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Why Texas Deletes Vaccine Records from State Registry

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Veronica Zaragovia/KUT News
A group of doctors visited State Rep. Ken Sheets, R-Dallas, to discuss the ImmTrac vaccine registry in Texas.

With vaccines in the news the past couple months, you might have got to wondering about your own.

Remember that card with a record of all of your shots on it? If you’re past your college days, it might’ve been a while since you’ve seen it – if you even have at all. If you didn’t tell your doctor at age 18 that you want Texas to keep that record electronically, chances are your records are gone, but some state lawmakers are trying to change that. 

On a recent lobby day with the Texas Medical Association in February, doctors in white coats flooded the Capitol building. They came from across the state, visiting lawmakers with a list of bills they’d like to see passed this year, and State Rep. Ken Sheets, R-Dallas, listened to them. 

"I’ve lots of vaccine issues, but my most important vaccine issue for this session is the ImmTrac issue," Dr. Lisa Swanson told him. 

A whole lot of Texans don’t know what ImmTrac is, let alone that there’s an issue with it, as Swanson said to Rep. Sheets. 

ImmTrac is the state’s electronic registry of vaccination records. Usually, parents of a baby give consent for a pediatrician to put vaccination records into ImmTrac – but what happens when that baby turns 18 worries Dr. Kimberly Avila Edwards, a pediatrician at Austin Regional Clinic in Kyle.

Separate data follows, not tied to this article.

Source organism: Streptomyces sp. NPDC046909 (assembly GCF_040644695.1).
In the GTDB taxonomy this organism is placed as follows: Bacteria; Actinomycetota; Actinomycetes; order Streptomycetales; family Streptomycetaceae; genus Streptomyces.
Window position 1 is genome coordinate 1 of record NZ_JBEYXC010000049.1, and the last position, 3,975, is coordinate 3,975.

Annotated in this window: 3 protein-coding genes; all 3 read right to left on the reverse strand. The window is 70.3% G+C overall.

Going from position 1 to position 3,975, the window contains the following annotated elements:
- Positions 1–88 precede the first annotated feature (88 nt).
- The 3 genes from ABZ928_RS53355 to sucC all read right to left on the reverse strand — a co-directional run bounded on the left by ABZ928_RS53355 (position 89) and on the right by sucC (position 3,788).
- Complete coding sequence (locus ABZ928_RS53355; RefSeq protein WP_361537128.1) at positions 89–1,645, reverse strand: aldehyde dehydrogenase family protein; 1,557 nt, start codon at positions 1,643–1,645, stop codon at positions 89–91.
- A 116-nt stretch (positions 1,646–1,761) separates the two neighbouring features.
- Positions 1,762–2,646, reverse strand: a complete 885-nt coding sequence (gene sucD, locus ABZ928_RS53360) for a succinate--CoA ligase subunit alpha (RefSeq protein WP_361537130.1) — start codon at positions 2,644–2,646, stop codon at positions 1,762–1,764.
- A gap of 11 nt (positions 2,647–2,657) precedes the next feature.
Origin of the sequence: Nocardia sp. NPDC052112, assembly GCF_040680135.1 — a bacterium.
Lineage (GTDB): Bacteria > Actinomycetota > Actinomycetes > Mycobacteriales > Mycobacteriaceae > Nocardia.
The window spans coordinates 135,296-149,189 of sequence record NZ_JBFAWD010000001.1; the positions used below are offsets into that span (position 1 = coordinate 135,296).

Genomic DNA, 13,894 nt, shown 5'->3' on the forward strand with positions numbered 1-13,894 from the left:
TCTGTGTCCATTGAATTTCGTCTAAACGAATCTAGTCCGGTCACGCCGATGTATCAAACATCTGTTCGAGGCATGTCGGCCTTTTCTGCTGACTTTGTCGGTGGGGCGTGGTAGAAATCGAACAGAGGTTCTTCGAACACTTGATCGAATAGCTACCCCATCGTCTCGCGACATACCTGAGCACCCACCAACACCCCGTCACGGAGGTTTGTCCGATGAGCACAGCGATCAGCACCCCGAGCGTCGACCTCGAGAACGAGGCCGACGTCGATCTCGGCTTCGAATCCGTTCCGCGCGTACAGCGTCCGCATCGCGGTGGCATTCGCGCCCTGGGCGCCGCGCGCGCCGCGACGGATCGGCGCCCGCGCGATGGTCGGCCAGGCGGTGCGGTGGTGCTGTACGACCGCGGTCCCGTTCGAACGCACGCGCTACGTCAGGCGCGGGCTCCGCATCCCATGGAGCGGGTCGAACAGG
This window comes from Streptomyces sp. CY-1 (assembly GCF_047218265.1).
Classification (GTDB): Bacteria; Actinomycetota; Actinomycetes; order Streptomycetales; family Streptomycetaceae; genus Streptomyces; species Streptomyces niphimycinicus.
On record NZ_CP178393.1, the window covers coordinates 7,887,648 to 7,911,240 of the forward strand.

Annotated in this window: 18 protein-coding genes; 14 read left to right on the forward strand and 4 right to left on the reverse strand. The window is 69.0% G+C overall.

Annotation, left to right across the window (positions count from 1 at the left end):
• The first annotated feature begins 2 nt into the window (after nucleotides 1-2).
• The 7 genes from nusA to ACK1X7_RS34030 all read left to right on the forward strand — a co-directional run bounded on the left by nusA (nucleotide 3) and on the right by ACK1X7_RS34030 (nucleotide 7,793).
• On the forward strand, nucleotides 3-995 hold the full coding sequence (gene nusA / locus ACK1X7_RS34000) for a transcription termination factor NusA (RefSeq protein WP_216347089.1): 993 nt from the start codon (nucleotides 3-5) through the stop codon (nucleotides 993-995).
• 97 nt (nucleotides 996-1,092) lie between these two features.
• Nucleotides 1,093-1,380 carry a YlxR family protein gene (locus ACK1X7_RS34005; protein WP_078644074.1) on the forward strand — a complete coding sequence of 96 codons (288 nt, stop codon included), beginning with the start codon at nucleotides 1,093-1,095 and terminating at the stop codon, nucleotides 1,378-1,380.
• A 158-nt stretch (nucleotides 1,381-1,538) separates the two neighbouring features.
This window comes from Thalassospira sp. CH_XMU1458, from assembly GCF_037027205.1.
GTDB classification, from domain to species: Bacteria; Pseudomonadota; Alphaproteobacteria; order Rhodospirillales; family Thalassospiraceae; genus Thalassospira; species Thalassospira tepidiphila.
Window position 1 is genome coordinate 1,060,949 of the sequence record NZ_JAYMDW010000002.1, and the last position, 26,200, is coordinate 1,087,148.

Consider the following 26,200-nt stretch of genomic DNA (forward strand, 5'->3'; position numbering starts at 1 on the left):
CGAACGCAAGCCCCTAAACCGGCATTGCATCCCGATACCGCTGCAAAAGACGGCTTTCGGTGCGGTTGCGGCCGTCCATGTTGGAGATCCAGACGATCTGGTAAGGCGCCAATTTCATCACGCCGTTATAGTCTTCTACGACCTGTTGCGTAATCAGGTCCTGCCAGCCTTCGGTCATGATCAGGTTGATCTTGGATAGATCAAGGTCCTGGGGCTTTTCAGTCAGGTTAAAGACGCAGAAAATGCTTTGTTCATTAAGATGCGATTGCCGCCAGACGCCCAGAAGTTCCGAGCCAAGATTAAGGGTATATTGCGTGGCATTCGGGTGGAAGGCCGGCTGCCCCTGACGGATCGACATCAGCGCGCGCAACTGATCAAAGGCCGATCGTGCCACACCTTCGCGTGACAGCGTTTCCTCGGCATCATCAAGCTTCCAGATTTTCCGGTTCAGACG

At 18, patients in Texas have to give the state permission to keep their records in there. In other words, opt in. Edwards is worried about what happens when people don’t do that.

"Unfortunately those records are expunged," she says. 

Expunged, as in erased forever. Doctors aren’t optimistic that this opt-in process is a priority for 18 year olds. 

"You’re 18 – who cares? 'I’m 18, I’ve got one letter in the mail, I don’t know what it’s talking about, I’m busy off doing graduation stuff, I’m busy going off to college. I’m not really paying attention to it,'" Dr. Swanson said about the average 18-year-old's mindset before college.

Katie Wagner, a University of Texas at Austin student, says she did pay attention when she turned 18.

"My doctor told me about it and asked if I wanted to keep them, so I did keep them," Wagner said. "So that's how I know."

She says she chose to keep them in case a prospective employer asked Wagner, who’s 19 now, for her immunization records. Next to her, 19-year-old Jesus Garza said he didn't know about the opt-in registry, but still has his records on paper.

"I've always had the actual pamphlet at home and I'd always take it to the doctor's office, and I always had them check off," he said. "So legally if they had them and deleted them, I'm sure they're deleted but I had them personally."

Now, State Rep. Donna Howard, D-Austin, wants to pass a bill that would change the system to opt-out. Meaning that once you’re in the system as an infant, your records will be kept unless you specifically opt out. A version of this bill passed out of the House last session but didn’t get a hearing in the Senate before the session wrapped up.

Almost all states in the U.S. have an opt-out registry, but State Rep. Jodie Laubenberg, R-Parker, wants to keep the Texas system the way it is. She worries about expanding the role of the state in keeping people’s private records. At a public hearing last session, she raised this concern with Rep. Howard.

"That is a big issue in this state – should the burden be put on the private citizen or should the burden be put on government?" Rep. Laubenberg asked. 

The ImmTrac database does not keep people’s social security numbers. It has someone’s date of birth, gender and a list of vaccines and when they were given. Advocates say making it an opt-out registry helps avoid re-vaccinations. They point to situations like Hurricane Katrina – when people moved to Texas in the wake of the storm, doctors here were able to get that information from Louisiana.

Today, the House Public Health Committee will continue the discussion with the 2015 version of Howard’s bill, HB 465

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